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A Winning Brand Strategy

The EDGE, 27 June 2005

Seeing how your brand is faring in the marketplace is somehow missing from the boardroom agendas of many companies. Many top management teams look at the number but not at the reasons behind them. Consumer feelings and other intangible items are just ignored. This is especially true of local companies compared with multinationals.

But before I explain what is involved in tracking and valuation, let’s deal with some terminologies as there are two terms that are often used in connection with this topic – brand equity and brand valuation.

Brand equity studies look at the relationship and perceptions that exist between consumers and the brand in question. Brand valuation takes this one step further and calculates the dollar value of the brand name.

Brand equity studies can take various forms and have various objectives, but they are concerned with what people think about your brand verses the competition. For instance, if you’ve just launched a new brand, you need to establish awareness among the target audience you are trying to reach, and will be looking at the extent of brand awareness.

If you have an established brand, you will no doubt be watching market share, but you may also need to look at brand preference. Consumers normally have a repertoire of brands that they consider and may have one preference, but if that is not available or alternative choices have special promotions, they may switch easily to another brand. In addition to looking at these issues (and what drives the associated behaviours of consumers), it many be worthwhile to look at the strength of loyalty that your brand has, what your customers might switch to and why.

Tracking brand attributes can be important, for example, in the food and beverage categories. With companies, issues relating to the competitiveness of your service quality may be needed. Companies also track their brand against competitors on brand values and personality characteristics, particularly if they are trying to re-position themselves. For instance, a company may be trying to change consumer perceptions as to whether or not it is being seen as more innovative, or more friendly.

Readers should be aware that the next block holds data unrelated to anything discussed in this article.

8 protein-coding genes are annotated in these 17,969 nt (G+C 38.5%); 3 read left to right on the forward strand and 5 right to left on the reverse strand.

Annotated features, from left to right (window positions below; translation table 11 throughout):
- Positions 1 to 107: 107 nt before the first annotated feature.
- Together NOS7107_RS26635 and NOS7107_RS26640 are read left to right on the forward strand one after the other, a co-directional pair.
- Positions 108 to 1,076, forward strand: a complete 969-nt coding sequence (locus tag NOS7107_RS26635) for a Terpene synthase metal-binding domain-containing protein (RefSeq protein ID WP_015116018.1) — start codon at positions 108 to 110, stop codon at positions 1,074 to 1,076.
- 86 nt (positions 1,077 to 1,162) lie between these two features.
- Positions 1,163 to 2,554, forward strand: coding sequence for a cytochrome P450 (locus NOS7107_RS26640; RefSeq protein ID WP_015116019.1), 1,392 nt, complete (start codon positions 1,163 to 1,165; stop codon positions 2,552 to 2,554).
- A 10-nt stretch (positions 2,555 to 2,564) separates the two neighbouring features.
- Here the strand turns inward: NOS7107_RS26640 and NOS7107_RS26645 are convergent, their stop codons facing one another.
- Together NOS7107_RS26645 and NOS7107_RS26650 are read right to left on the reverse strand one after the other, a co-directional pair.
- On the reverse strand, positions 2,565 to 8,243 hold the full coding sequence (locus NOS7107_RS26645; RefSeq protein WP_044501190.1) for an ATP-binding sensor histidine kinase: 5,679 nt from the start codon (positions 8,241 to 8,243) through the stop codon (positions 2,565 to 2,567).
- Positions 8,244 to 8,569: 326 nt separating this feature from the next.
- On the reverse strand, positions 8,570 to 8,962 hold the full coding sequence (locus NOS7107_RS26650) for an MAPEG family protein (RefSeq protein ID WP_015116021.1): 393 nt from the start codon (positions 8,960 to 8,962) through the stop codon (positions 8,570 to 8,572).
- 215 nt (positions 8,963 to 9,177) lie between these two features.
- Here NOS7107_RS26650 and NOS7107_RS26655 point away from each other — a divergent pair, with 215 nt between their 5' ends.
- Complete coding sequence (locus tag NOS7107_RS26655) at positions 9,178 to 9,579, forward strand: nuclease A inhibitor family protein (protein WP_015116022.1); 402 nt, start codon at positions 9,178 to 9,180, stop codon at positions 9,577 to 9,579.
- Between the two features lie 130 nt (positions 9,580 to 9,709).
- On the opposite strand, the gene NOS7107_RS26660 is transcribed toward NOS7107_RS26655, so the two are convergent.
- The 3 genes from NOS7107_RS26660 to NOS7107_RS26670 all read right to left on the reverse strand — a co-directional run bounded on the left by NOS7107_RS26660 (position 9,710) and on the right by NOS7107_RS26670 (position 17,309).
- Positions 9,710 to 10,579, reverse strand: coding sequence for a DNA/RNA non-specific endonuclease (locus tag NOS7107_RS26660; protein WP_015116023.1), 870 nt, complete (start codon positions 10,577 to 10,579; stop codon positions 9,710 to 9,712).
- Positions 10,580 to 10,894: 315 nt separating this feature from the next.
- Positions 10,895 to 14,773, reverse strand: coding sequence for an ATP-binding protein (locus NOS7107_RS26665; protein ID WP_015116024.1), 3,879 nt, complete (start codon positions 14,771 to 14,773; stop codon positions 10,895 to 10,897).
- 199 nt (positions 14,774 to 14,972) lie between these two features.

Where corporate brand image is concerned, it is vital to track its strengths and weaknesses as a poor or deteriorating image can result in a poor or deteriorating market share, share price and profitability if the company is listed. If the company is preparing for a listing, it is vital to raise brand image so that analysts and investors will look more favourably on its initial public offering. So again, you need to know where to improve.

Another important area is to assess the value to the brand image of various advertising and promotion activities and campaigns. With an on-going tracking mechanism in place, you can clearly see the impact of sponsorships, events, promotions and other media campaigns.

Brand valuation is becoming more important to companies. Indeed, the value of some brand names can be worth multiples of a company’s net tangible assets. During the last five years, brand valuation has become a mainstream business tool used for the following purposes:

merger and acquisition planning
tax planning
securitised borrowing
licensing and franchising
investor relations
brand portfolio reviews
marketing budget determination
resource allocation
strategic marketing planning
internal communications

A particular trend has been the increasing use of brand valuation as a tool to aid marketing management. The focus here is to increase the effectiveness of the marketing effort and to aid brand management. A prime benefit is that a brand valuation model is linked to the company’s business model and provides a financial measure that is understood throughout the organisation and by investors.

A well-constructed brand valuation pulls together market research, competitive data and forecasts of future performance. This increases the understanding of the brand’s value and its contribution to demand in each segment, and identifies opportunities for leveraging the brand. A dynamic brand valuation model can be used for scenario planning purposes.

The ability to place a financial value on a brand within each key market segment is not the only output of a valuation study:

Research into the drivers of demand yields information that aids a range
of decision, including portfolio planning and product positioning. It can
help define the focus of the advertising message.
An identification of causal relationships within the business model facilities
an increase in advertising effectiveness
The competitive benchmarking study that forms part of an assessment
of the risk attached to future earnings provides a gauge of the brand’s
strength, in relation to competitors, from segment to segment.

Most market research companies carry out “brand health” studies to track all the aspects of a brand’s equity, but rarely do they carry out valuation studies. There are only a few consultancies that have the expertise and operate in Southeast Asia, such as Brand Finance plc.

Whatever you decide to do, ask the professionals, but keep a constant eye on your brand’s health, just as you would your own.